Obama Stem Cell Decision Called 'Deadly Executive Order'
Fluorescence microscopy image overlaid with phase image to display incorporation of microspheres (red) in embryoid bodies (gray clusters).
Credit: Todd McDevitt, Georgia Tech.

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Update Monday, 3/9: President Obama today signed an executive order reversing the Bush administration ban on federal funding for embryonic stem cell research.

"I cannot guarantee that we will find the treatments and cures we seek," Obama said. "No president can promise that. But I can promise that we will seek them actively, responsibly, and with the urgency required to make up for lost ground."

The order doesn't address a separate legislative ban that prevents federal spending to develop new embryonic stem cell lines; that legislation, however, doesn't prevent federal funding to study embryonic stem cell lines once developed. As the Associated Press explains, new lines were creating during the years of the Bush ban, which goes back to 2001.

The story below remains as it was originally written.

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President Obama is expected on Monday to reverse limitations set by the Bush administration for federal funding of embryonic stem cell research.

The expected move, hailed by many as science winning out over politics, is seen as immoral by others, who believe that a human embryo deserves the same moral and legal protection as any human life.

In a New York Times article, Tony Perkins, president of the Family Research Council, called the expected announcement "a deadly executive order" and "a slap in the face to Americans who believe in the dignity of all human life."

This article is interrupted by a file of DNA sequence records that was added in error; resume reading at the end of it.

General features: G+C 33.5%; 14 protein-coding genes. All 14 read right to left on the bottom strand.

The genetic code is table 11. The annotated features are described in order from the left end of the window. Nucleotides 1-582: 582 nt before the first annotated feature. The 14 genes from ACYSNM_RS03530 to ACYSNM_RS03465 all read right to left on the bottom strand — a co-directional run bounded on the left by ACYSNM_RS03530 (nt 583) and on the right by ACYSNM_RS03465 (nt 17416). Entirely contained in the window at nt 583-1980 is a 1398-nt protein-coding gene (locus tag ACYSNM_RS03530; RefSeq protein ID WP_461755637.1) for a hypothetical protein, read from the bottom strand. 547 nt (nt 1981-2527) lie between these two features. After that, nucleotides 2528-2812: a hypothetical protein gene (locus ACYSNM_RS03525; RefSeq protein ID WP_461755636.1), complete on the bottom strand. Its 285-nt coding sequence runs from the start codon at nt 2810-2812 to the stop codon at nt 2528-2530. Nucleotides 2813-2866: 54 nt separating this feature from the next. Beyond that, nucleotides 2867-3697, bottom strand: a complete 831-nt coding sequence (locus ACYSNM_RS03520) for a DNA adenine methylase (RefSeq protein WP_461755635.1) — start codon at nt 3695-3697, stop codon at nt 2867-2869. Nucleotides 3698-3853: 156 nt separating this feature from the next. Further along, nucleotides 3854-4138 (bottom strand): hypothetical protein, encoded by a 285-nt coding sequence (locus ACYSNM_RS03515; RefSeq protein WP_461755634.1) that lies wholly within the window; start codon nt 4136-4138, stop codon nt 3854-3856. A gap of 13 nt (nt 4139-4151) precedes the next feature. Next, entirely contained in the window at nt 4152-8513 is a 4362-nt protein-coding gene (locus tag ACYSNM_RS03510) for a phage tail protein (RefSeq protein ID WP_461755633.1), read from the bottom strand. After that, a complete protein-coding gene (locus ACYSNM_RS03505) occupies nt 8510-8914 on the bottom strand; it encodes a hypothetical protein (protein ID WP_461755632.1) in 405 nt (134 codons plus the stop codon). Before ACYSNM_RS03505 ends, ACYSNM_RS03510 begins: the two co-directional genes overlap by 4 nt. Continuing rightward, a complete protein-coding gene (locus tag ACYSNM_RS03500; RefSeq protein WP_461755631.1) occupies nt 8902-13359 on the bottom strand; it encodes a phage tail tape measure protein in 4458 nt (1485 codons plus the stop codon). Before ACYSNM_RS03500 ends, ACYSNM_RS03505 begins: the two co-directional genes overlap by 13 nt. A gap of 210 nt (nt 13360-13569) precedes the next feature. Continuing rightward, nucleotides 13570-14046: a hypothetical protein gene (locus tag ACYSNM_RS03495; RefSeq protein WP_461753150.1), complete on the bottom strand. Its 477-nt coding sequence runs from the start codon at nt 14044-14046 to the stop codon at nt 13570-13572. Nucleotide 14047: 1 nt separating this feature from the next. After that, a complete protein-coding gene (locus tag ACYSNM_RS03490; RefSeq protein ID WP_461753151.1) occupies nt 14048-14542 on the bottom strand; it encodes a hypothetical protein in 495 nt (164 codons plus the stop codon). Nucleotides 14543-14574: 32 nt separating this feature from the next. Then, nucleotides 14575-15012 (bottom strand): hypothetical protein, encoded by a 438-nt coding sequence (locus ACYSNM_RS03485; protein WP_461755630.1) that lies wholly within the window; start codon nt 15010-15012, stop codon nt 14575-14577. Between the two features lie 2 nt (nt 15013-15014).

Embryonic stem cells are able to become all the cells of the body. Scientists see potential in them to cure deadly diseases and perhaps allow development of tissues that could replace organs or fix nerves to reverse paralysis. In 2001, Bush limited federal funding to existing lines of embryonic stem cells derived from embryos that had already been destroyed.

In recent years, other stem cells not derived from embryos have also proven valuable to researchers. But many scientists say the greatest potential remains with embryonic stem cells.

Proponents of stem cell research argue that the embryos that are studied have been discarded by parents who picked other embryos for in vitro fertilization. The proponents believe the ethics of all this should be sorted out by scientists at the National Institutes of Health and elsewhere, not by the White House.

It is not clear whether Obama will issue an executive order on the matter or seek the involvement of Congress, the Times reports.

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Robert Roy Britt is the Editorial Director of Imaginova. In this column, The Water Cooler, he takes a daily look at what people are talking about in the world of science and beyond.

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